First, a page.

Phishing and social engineering attacks aren’t new. The real change here is the increase in volume and quality. Advanced email security capabilities like ML-driven message analysis and adaptive link isolation, alongside phishing-resistant hard keys used for multi-factor authentication (MFA), are becoming essential in the fight against phishing. AI-powered social engineering attacks will disproportionately hurt smaller organizations that have fewer processes, resources, and tooling in place.
Adhering to data privacy and information security laws and requirements has never been easy, and new regulations and increased scrutiny in 2024 will only increase that challenge. Major regulatory changes are underway across the globe, with new SEC cybersecurity rules coming into effect in the US in Dec 2023, implementation of the expanded Network and Information Systems Directive (NIS2) in the EU, and the development of a groundbreaking European framework to address AI in 2024. Compliance teams will need to optimize existing privacy and security technologies and processes to help with these growing regulatory compliance obligations while being strategic with their investment in niche tooling like compliance-specific AI software.
On the security certification side, organizations will need to optimize security controls to achieve compliance with increasingly popular (and often table stakes) security certifications, as well as updates to existing standards. We anticipate security standards will shift towards a more risk-based, rather than prescriptive, approach to meet requirements. We are already seeing this approach with several security certifications, including the Payment Card Industry Data Security Standard (PCI-DSS) update to PCI 4.0. Despite some progress on regional certification efforts such as the European Union Cybersecurity Certification Scheme on Cloud Services (EUCS), we anticipate that the government compliance space will nevertheless expand with an increase in country-specific certifications.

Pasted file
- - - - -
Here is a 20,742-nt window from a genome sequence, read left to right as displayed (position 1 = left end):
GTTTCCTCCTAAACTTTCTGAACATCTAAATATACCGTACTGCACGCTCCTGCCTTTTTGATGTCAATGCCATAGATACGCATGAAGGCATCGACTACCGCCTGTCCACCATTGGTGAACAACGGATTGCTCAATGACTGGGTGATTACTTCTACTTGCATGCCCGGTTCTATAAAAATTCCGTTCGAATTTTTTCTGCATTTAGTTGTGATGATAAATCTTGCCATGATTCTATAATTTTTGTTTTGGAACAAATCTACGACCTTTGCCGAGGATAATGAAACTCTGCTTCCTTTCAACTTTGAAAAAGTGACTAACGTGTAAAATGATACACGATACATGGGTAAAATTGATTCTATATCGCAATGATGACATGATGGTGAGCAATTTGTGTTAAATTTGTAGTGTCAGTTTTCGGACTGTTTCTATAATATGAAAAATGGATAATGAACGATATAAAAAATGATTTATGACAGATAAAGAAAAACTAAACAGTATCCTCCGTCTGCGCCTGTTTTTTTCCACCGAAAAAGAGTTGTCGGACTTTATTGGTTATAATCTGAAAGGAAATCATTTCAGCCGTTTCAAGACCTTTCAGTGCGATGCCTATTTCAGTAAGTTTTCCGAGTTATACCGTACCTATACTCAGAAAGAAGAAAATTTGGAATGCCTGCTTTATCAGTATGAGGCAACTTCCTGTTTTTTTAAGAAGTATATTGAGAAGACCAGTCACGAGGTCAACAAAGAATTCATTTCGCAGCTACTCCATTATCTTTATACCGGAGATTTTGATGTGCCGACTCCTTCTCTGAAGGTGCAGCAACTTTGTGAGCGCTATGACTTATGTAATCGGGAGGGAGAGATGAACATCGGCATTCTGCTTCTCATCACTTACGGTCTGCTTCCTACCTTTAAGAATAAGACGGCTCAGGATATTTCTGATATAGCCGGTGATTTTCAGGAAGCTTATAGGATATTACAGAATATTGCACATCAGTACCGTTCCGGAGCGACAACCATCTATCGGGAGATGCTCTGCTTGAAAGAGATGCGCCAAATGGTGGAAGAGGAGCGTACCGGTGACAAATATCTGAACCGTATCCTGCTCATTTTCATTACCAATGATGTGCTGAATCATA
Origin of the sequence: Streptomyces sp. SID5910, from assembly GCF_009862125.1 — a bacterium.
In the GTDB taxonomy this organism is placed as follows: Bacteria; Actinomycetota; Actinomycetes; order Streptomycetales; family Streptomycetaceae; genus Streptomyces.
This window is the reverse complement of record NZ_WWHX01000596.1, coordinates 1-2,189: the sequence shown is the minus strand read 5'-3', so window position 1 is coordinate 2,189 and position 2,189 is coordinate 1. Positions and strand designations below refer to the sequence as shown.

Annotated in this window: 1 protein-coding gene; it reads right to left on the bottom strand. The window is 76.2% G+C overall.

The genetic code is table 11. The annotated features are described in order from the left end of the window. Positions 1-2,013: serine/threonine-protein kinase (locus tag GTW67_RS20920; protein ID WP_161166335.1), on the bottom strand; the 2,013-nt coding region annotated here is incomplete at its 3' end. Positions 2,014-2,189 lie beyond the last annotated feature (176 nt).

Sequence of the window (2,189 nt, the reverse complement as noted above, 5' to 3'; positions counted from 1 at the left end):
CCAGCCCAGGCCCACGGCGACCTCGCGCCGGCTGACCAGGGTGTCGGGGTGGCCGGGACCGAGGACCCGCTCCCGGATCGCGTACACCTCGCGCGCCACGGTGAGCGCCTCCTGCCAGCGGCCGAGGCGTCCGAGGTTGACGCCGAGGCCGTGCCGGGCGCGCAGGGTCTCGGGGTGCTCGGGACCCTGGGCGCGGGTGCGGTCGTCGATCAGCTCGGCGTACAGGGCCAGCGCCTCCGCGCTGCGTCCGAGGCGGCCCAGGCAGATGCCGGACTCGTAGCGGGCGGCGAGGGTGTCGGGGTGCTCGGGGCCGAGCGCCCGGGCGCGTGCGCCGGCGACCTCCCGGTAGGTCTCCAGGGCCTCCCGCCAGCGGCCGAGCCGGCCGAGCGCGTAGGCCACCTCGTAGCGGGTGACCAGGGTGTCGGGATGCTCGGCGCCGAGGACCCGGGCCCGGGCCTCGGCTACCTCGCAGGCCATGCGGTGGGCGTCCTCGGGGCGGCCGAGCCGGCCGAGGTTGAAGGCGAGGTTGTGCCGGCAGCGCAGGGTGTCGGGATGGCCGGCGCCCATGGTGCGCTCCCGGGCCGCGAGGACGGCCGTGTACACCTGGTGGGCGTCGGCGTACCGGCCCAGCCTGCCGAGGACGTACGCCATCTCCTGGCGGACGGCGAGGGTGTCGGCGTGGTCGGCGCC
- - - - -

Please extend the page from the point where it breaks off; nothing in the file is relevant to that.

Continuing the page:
In 2024, IT and security teams will contend with new technologies, threats, regulations, and rising costs. AI, in particular, is too important for organizations to ignore. Those that aren’t able to radically transform quickly will find themselves lagging behind their competitors. But innovating quickly is easier said than done when 39% of IT and security decision-makers believe that their organizations have lost control over their digital environments.
How do you take back control, ensuring your organization has the agility and efficiency it needs to innovate while staying secure? A connectivity cloud – a unified platform that consolidates tools and connects all your domains so you can regain control, lower costs, and reduce the risks of securing an expanded network environment.
Cloudflare is the leading connectivity cloud company. It empowers organizations to make their employees, applications, and networks faster and more secure everywhere while reducing complexity and cost. Cloudflare’s connectivity cloud delivers the most full-featured, unified platform of cloud-native products and developer tools, so any organization can gain the control it needs to work, develop, and accelerate its business.
This article is part of a series on the latest trends and topics impacting today’s technology decision-makers.
Grant Bourzikas — @grantbourzikas
Chief Security Officer, Cloudflare
John Engates — @jengates
Technology Officer, Cloudflare
After reading this article you will be able to understand:
Why AI adoption will face steep challenges
Where organizations should consider investing in IT and security
How new threats and compliance mandates will affect your organization